* TSX falls 150 points, or 1.27 pct, at 11,692.43.
* Investors fearful after Thursday plunge
* Euro zone contagion fears still weigh
* Index falls five straight days, down 4.2 pct on week
By Cameron French
TORONTO, May 7 (Reuters) - Canadian stocks fell hard on Friday, as investors fearing a widening Greek debt crisis and shaken by Thursday’s stock plunge sold shares across all industry groups, pulling the TSX index negative for the year.
With mystery still surrounding the magnitude of the previous session’s 3.8 percent intraday drop, market players rushed to lighten equity holdings.
“We’re still in the aftershocks of yesterday’s spectacular plunge,” said Rick Hutcheon, president and chief operating officer at RKH Investments.
“Yesterday would shake people’s confidence. ... Greece and the whole European mess doesn’t seem to be resolved. There’s a lot of uncertainty and managers’ normal reaction to uncertainty is to sell, take money off the table.”
Resource stocks led the way as oil prices extended a week-long slide on concerns that Greece’s debt woes will infect other euro zone countries and jeopardize the global economic recovery.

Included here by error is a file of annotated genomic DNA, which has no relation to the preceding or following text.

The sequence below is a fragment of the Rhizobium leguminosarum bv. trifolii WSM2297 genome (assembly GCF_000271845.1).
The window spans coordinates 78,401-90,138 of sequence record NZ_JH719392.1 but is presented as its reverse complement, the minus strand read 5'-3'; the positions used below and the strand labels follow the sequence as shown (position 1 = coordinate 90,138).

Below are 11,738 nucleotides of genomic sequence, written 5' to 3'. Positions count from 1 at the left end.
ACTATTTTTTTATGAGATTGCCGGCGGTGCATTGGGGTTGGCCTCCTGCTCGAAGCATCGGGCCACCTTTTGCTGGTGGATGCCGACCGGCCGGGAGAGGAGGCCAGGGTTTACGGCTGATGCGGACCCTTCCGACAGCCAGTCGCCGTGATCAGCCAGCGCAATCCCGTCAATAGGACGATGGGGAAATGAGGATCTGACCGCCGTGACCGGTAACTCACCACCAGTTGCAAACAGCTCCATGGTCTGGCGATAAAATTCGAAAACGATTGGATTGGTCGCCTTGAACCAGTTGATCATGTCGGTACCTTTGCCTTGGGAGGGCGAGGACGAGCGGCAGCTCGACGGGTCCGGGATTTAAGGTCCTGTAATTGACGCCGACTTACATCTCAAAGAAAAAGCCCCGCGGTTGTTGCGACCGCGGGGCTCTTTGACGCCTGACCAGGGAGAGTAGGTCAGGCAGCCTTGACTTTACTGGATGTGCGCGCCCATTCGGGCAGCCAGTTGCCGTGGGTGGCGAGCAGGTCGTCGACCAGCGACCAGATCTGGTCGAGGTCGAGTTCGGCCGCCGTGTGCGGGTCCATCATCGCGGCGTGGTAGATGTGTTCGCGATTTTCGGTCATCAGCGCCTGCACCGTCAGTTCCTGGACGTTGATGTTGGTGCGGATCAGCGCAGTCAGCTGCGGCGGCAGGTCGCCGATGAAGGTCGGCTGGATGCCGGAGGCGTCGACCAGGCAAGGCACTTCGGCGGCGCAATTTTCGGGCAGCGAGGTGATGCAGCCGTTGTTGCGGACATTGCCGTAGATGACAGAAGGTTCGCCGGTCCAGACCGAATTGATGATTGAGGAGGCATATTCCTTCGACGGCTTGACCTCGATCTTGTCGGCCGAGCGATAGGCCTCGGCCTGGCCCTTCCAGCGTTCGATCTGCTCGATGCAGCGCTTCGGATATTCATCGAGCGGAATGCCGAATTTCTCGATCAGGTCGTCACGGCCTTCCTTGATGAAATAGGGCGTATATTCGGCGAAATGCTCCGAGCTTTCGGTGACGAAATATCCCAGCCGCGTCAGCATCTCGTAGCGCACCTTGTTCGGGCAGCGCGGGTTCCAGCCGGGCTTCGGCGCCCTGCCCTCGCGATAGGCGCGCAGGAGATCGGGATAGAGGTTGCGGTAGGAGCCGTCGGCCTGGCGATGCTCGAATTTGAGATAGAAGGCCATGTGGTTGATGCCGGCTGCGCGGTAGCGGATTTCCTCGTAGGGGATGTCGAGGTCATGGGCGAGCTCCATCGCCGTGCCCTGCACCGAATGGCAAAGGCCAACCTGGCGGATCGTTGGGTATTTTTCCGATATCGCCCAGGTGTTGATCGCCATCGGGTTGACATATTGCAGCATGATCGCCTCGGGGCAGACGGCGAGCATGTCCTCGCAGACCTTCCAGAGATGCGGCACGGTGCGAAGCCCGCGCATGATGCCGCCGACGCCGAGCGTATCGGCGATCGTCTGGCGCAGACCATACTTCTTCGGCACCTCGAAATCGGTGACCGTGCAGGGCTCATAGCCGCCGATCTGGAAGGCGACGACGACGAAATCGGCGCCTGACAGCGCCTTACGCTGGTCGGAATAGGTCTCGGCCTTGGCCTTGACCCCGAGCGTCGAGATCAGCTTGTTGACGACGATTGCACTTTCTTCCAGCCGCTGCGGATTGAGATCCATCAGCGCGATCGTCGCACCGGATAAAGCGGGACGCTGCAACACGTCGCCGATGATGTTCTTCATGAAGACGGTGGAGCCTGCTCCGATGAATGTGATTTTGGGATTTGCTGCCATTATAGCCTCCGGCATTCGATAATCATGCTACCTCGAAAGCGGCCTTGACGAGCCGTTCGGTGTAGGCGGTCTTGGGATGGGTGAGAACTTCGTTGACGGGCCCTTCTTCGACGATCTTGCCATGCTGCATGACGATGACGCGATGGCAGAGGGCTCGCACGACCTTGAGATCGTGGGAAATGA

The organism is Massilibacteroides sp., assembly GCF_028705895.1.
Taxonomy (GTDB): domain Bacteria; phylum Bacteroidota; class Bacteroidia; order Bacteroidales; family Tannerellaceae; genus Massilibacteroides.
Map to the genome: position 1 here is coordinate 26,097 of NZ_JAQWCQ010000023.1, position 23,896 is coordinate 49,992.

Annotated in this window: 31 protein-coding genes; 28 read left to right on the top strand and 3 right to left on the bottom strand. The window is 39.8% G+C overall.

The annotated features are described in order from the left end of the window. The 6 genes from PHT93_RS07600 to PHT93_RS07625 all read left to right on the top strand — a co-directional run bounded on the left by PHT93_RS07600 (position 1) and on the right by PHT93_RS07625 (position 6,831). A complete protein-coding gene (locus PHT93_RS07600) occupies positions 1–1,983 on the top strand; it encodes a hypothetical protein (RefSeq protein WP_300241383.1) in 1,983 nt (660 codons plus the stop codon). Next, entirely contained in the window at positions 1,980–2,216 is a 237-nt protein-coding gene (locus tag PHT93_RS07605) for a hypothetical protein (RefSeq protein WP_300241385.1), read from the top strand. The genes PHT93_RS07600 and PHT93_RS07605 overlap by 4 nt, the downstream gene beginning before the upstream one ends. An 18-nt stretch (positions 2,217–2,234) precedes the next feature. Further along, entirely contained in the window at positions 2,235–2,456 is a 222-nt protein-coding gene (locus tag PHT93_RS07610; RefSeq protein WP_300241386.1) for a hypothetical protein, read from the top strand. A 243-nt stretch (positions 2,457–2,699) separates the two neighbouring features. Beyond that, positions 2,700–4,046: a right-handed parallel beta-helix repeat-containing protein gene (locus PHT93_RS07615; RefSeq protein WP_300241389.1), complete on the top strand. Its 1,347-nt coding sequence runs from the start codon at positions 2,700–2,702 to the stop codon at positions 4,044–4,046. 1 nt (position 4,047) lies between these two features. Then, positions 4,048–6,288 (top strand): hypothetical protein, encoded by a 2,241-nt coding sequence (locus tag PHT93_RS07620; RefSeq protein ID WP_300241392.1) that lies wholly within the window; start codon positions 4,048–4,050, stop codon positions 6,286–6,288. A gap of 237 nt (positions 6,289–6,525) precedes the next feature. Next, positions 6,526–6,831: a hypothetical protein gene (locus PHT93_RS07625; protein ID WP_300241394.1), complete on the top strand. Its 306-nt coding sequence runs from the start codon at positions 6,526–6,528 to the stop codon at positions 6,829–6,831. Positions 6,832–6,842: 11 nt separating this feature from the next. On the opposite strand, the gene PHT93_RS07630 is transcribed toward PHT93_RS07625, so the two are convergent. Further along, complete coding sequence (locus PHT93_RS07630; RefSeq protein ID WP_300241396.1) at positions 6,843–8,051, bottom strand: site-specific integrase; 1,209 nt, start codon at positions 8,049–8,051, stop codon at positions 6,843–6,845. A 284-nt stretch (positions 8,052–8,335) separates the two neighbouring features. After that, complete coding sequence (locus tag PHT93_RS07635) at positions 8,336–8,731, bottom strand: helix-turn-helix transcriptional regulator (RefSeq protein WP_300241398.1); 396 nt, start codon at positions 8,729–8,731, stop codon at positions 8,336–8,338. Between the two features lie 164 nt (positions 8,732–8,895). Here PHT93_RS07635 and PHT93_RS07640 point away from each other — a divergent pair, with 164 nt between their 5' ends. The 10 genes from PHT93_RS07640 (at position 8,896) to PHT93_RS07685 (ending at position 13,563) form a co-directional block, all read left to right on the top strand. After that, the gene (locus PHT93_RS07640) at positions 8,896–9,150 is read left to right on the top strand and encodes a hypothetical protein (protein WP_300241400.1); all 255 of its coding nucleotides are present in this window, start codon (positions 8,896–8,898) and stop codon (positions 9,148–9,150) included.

The energy sector dropped 1.2 percent, pulled down by Suncor Energy (SU.TO), which dropped 1.4 percent to C$31.92, and EnCana Corp (ECA.TO), which retreated 1.1 percent to C$31.60.
Mining stocks fell 1.9 percent despite a late rally in copper prices and strong gold prices, underscoring the market’s unease with equities. Barrick Gold (ABX.TO), eased 3.1 percent to C$44.70, pulling back from a five-month high, while FNX Mining FNX.TO retreated 3.9 percent to C$11.15.
The Toronto Stock Exchange’s S&P/TSX composite index .GSPTSE fell 150.00 points, or 1.27 percent, 11,692.43.
For the week, it dropped 4.2 percent, losing ground in each session and falling below its Dec. 31, 2009 levels for the first time since March.
Euro zone contagion fears more than offset a report that showed a record number of Canadians returned to work in April, adding pressure on the Bank of Canada to raise interest rates in June, ahead of other major industrialized countries. [ID:nN0793308]
The market’s sharp intraday drop in the previous session — from which the index recouped nearly all the losses to close down 0.28 percent on Thursday — prompted regulators to cancel or re-price about 220 trades that took place at the bottom off the plunge.
($1=$1.04 Canadian) (Reporting by Cameron French; Editing by Frank McGurty)